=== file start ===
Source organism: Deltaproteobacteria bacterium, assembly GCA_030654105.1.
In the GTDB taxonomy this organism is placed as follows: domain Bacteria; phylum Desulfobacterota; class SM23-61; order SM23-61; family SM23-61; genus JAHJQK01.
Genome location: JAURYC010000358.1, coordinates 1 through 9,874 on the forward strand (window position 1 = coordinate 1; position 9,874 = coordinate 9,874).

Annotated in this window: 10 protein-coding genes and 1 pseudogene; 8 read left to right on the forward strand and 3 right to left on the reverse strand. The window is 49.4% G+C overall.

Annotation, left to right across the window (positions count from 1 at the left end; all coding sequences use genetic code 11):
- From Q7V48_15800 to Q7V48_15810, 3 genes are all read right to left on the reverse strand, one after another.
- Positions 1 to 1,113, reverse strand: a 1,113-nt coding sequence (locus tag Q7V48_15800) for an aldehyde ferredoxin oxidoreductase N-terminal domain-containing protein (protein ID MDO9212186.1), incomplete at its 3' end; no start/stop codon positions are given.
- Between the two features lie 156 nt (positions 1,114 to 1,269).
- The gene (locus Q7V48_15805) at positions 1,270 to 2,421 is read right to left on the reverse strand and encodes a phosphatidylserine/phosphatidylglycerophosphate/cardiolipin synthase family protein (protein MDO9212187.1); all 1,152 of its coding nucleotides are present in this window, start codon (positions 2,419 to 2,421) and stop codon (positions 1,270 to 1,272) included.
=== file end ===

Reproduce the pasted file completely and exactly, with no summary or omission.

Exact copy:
Source organism: Deltaproteobacteria bacterium, assembly GCA_030654105.1.
In the GTDB taxonomy this organism is placed as follows: domain Bacteria; phylum Desulfobacterota; class SM23-61; order SM23-61; family SM23-61; genus JAHJQK01.
Genome location: JAURYC010000358.1, coordinates 1 through 9,874 on the forward strand (window position 1 = coordinate 1; position 9,874 = coordinate 9,874).

Annotated in this window: 10 protein-coding genes and 1 pseudogene; 8 read left to right on the forward strand and 3 right to left on the reverse strand. The window is 49.4% G+C overall.

Annotation, left to right across the window (positions count from 1 at the left end; all coding sequences use genetic code 11):
- From Q7V48_15800 to Q7V48_15810, 3 genes are all read right to left on the reverse strand, one after another.
- Positions 1 to 1,113, reverse strand: a 1,113-nt coding sequence (locus tag Q7V48_15800) for an aldehyde ferredoxin oxidoreductase N-terminal domain-containing protein (protein ID MDO9212186.1), incomplete at its 3' end; no start/stop codon positions are given.
- Between the two features lie 156 nt (positions 1,114 to 1,269).
- The gene (locus Q7V48_15805) at positions 1,270 to 2,421 is read right to left on the reverse strand and encodes a phosphatidylserine/phosphatidylglycerophosphate/cardiolipin synthase family protein (protein MDO9212187.1); all 1,152 of its coding nucleotides are present in this window, start codon (positions 2,419 to 2,421) and stop codon (positions 1,270 to 1,272) included.